US Anti-Tank Weapons Arrive in Ukraine

June 17, 2020Nolan Peterson
Ukraine US military aid

US military aid has helped improve the survivability of Ukraine’s front-line units, some say. Photo by Nolan Peterson/Coffee or Die Magazine.

KYIV, Ukraine — A batch of US military aid worth about $60 million arrived in Ukraine on Wednesday, underscoring US support for the post-Soviet country as it continues to wage a static, trench war in its east to hold a Russian invasion force at bay.

Wednesday’s American aid delivery included radios, ammunition, and Javelin anti-tank missiles.

“The United States stands strongly with Ukraine in support of its sovereignty and territorial integrity in the face of Russian aggression,” the US Embassy to Kyiv said in a Facebook post.

In its eastern Donbas region, Ukraine’s military continues to fight against a combined force of Russian regulars, pro-Russian separatists, and foreign mercenaries. The war, as it currently exists, is a low-intensity, stalemated conflict, characterized by intermittent, indirect-fire potshots. It’s trench warfare not unlike World War I in terms of what daily combat looks like — albeit on a much smaller scale.

Donbas region
The war in Ukraine’s eastern Donbas region is ongoing and has killed about 14,000 people. Photo by Nolan Peterson/Coffee or Die Magazine.

Since the war’s outset in 2014, Ukrainian officials solicited America for lethal weaponry — the Javelin anti-tank missile in particular — as a way both to defend itself from Russian aggression on the battlefields of the Donbas and to deter Moscow from future offensives.

In December 2017, the Trump administration approved a Javelin weapons package for Ukraine reportedly worth $47 million, comprising 210 anti-tank missiles and 37 launchers. When Ukraine took possession of its first US Javelins in 2018, it was with the caveat that the weapons would remain in storage outside the war zone and would not be used in the Donbas conflict under its current conditions.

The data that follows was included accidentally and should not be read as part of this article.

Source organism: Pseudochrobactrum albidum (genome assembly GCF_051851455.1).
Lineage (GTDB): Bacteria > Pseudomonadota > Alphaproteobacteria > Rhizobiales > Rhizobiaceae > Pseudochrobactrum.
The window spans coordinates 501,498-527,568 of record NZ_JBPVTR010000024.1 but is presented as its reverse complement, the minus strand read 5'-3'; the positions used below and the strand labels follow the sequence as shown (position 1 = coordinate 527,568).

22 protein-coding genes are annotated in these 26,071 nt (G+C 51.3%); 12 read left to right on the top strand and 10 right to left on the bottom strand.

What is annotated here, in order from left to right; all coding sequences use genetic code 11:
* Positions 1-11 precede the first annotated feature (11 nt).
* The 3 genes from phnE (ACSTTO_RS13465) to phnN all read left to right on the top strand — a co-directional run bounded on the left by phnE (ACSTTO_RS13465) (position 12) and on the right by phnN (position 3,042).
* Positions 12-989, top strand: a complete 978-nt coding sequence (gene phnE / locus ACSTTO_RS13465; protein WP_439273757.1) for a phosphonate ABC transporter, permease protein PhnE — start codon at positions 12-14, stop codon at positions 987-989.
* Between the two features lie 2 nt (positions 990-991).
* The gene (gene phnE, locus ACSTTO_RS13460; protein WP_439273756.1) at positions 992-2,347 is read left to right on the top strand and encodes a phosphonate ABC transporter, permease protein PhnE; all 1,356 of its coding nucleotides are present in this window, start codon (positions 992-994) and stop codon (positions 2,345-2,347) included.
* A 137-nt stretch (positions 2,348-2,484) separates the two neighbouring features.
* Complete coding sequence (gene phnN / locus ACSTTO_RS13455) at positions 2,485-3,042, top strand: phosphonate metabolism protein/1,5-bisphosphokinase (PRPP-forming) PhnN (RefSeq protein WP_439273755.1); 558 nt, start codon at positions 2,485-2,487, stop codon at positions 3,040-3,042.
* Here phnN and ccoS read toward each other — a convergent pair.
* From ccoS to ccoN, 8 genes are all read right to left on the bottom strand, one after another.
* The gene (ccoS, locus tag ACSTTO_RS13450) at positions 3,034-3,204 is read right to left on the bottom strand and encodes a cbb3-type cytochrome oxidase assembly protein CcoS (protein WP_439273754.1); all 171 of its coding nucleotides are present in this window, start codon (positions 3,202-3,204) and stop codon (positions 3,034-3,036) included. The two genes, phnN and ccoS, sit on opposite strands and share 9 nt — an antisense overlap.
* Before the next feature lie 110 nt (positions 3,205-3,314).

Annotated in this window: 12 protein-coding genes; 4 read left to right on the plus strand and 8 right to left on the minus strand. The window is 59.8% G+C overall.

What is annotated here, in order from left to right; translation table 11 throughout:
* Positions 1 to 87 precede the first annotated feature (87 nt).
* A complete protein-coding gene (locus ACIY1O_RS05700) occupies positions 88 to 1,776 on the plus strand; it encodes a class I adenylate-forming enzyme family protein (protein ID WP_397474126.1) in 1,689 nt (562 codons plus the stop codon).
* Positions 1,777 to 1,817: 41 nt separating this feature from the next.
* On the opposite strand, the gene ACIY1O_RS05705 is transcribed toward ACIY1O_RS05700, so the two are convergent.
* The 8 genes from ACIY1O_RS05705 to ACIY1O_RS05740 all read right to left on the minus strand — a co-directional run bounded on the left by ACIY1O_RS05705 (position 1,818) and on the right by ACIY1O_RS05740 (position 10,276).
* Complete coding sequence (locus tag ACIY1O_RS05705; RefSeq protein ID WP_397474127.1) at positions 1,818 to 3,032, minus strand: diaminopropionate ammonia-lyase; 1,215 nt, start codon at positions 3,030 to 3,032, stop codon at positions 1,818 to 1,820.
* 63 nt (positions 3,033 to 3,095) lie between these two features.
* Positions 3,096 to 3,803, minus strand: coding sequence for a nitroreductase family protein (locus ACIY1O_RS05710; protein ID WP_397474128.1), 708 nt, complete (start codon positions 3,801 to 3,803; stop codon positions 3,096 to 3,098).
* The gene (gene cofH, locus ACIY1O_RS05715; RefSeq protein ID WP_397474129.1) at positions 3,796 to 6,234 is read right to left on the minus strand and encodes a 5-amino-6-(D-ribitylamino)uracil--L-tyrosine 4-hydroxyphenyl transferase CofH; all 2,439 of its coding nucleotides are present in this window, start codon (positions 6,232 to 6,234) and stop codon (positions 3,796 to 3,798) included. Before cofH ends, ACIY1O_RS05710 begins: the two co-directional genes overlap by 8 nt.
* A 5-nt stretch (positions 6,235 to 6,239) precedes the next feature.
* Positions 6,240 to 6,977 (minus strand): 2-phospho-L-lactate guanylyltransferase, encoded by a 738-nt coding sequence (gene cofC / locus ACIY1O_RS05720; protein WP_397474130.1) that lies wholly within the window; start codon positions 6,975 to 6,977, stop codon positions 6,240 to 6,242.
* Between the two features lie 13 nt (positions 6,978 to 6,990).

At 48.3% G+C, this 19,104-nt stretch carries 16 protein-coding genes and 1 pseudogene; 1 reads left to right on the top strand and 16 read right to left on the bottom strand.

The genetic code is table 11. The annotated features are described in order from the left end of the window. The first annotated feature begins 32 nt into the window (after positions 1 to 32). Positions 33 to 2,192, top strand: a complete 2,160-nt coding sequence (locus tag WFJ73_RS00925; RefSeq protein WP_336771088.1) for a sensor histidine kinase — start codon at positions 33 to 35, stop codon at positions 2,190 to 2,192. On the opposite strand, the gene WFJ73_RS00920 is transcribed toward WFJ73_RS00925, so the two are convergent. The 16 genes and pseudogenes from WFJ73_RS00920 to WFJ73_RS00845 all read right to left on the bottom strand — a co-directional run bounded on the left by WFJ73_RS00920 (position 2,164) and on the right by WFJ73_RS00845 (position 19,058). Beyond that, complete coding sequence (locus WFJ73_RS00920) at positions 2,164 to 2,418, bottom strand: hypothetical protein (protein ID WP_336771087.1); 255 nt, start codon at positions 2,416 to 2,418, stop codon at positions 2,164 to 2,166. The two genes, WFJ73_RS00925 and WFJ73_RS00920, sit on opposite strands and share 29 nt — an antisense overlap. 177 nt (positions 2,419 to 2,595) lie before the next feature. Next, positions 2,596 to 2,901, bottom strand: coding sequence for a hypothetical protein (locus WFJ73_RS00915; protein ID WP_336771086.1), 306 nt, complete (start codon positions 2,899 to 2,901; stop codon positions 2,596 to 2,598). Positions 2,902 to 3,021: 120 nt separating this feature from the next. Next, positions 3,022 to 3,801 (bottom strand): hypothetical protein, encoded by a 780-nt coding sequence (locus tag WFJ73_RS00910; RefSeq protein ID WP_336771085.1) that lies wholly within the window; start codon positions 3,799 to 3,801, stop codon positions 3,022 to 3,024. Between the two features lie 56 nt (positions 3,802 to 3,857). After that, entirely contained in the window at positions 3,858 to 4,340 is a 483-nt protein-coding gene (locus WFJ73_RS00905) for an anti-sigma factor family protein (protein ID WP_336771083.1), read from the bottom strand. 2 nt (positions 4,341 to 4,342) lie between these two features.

To date, Kyiv has not deployed Javelins to the Donbas battlefield.

Ukrainian volunteers
Ukrainian volunteers train in 2015. Photo by Nolan Peterson/Coffee or Die Magazine.

The delivery of US anti-tank weaponry has not affected the overall outcome of the war in the Donbas nor given Ukraine the means to repel a full-blown Russian invasion. However, some Ukrainian troops say the Javelin deliveries have sent a deterrent message to Moscow.

“The Ukrainian military is allowed to use the Javelins only in the event of direct Russian aggression. Therefore, the transfer of lethal weapons by the United States for use in the event of aggression is a serious warning to Russia against direct invasion of Ukraine,” said Edmond Saakyan, a sergeant in the Ukrainian military who served for two years in the Donbas war.

“However, this does not help in the war against the separatists and Russian mercenaries in the Donbas, because Russia is actively supplying them with weapons and ammunition, both obsolete and modern,” Saakyan told Coffee or Die, referring to the Javelins.

US Army soldiers train Ukrainian National Guard troops at a base in western Ukraine in 2015. Photo by Nolan Peterson/Coffee or Die Magazine.

The US announced on June 11 that it was delivering an additional $250 million in security assistance to Ukraine. The funds are to “strengthen Ukraine’s capacity to more effectively defend itself against Russian aggression,” the Pentagon said in a statement.